John B - I'm not a commuter either but it's extremely rare for me not to get the train home again when I go into London (by train) for the evening - ditto lots of others I know around here (south-eastern suburbs). I take your point that it's not as universal as I suggested but I don't think the reverse accounts for a big majority, as you're suggesting, either.

It seems wilfully deceptive of the rail companies' PR teams to issue big headline price falls for single fares and not mention returns. But then I suppose wilful deception is what PR teams are paid for

Totally agree about the great Gold Card swizz, of course.

It's not quite the first official map to show the nu-circle line, the first is a partial map showing the entirity of it, as distributed in the "The Circle Line is Changing" leaflets.

Paul - I suspect it varies by area; if you're somewhere where bus vs train is marginal (so c.z1-3) then it'll be more plausible than returning to Croydon - especially as the trains to Croydon run all night. Obviously the headline figures are a bit misleading, but I approve of the move away from penalising multi-leg/multi-mode journeys.

Just a minor point but the mistake DG points out isn't really one. On the TFL pdf map those stations that are served by less than four trains an hour have a crucifix symbol, such as Sanderstead, Riddlesdown and Upper Warlingham (down the bottom, just left of the huge British Rail symbol).

As for not giving Gold Card discounts, it seems a bit like we (in South London) have waited so long for the "Oysterisation" and yet it still like the train companies are resisting in any minor way they can. But maybe the actual plan is the total removal of the discount within the zones.

And finally, I think the solid colours for all TFL lines is the way to go.

Chris - Yes, I know that stations with fewer than four trains an hour are marked on the map with a dagger. That bit of the key is correct, and helpful. And yes, that's all the public will notice. But the bit of the key that mentions "station names in black" IS wrong.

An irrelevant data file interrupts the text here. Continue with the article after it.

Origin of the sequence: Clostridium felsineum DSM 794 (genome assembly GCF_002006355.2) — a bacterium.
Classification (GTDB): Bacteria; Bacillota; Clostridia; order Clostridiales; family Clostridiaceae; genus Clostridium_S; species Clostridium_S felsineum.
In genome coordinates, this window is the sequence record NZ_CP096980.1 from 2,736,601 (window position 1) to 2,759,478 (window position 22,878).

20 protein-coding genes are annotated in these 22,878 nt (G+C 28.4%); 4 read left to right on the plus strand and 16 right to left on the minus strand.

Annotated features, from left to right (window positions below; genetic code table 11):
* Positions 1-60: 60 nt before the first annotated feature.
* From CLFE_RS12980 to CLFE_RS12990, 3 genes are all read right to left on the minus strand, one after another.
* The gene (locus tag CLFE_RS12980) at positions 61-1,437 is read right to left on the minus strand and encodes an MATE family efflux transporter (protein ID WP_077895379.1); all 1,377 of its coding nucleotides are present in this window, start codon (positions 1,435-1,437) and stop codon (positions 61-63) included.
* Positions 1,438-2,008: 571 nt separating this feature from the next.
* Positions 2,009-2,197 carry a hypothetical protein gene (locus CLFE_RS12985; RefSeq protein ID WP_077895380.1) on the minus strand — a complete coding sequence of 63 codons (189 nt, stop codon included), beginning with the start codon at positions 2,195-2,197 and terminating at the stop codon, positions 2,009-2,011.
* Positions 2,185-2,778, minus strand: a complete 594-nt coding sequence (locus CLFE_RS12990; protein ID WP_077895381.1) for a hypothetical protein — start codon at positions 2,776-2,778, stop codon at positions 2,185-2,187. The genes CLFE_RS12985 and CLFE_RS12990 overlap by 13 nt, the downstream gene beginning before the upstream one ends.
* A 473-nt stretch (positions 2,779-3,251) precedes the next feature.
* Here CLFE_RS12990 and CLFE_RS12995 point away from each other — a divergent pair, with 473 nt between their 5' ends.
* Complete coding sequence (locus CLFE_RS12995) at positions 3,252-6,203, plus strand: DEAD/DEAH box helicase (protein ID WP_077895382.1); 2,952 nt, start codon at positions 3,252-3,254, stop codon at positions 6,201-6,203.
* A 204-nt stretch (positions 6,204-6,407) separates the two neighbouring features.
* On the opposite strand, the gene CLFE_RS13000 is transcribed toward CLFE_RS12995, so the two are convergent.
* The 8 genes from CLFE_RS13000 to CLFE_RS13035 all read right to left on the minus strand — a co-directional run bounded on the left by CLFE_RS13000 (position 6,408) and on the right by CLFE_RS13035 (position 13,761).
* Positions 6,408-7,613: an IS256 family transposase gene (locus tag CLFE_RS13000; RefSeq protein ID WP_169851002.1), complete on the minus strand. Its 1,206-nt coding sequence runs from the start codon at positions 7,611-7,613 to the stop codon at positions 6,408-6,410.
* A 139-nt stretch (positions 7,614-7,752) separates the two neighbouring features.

DG, right, I've spotted it. The wording is different on the pdf (tfl website) compared with the jpg (via blogspot).

My guess is tfl thank you very much for spotting the original error... but they forgot to mention it.

PS, IMHO I think that all the names should be in black, and the crucifix is pointless "information creep", along with the only station on the map with a info box - "Cutty Sark for Maritime Greenwich". Why?

"Cutty Sark for Maritime Greenwich" is the actual name of the DLR station. Likewise Custom House for ExCel.

I'm delighted to see the official pdf map is now correct. It definitely wasn't yesterday.
Today's hurried update is appreciated.

Blue Witch - good point, if you consider running costs as sunk and evaluate journeys on a petrol vs. train fare basis, poor implementation of Oyster on NR and the Gold Card fiasco are unlikely to tempt me from my car for most journeys around South London in the near future

Here's another question to: Will there be price capping on PAYG when using the trains? Your Surbiton calculation (one off peak, one 'new peak' journey) means that it will be more expensive to use PAYG instead of buying a one day off peak travelcard and more expensive than the current Z1-6 price cap.

Yes - price cap will apply on NR at the same rates as Travelcards for the relevant zones, ie 50p-ish more than the current price cap (and for capping purposes, only the AM peak counts - PM peak journeys are peak fare, but count towards the off-peak cap).

I have a 16-25 Railcard (yes, I know, sorry); does this mean I'll automatically get a third off all National Rail journey prices? I can't find anything that tells me.

Pedant alert:

"Q: Which National Rail journeys will still be charged at (cheaper) TfL rates?
A: Marylebone → Amersham; Marylebone/Paddington → West Ruislip;"

WEF 14 Dec 2009 the daily Chiltern train into and out of Paddington will be reduced to a single train running out of Paddington (it will not be in passenger service when it runs in to London).

As the train leaving Paddington (@1136) will not stop until Gerrards Cross, it will not normally be possible to travel solely on a National Rail Journey between Paddington and West Ruislip.

I got my National Rail Senior Rail Card put on my Oyster card some time ago (not a London resident, so I can't get the free travel).

I had to specifically go and ask, and could only put it on one of my cards (I am in London often enough to have a spare).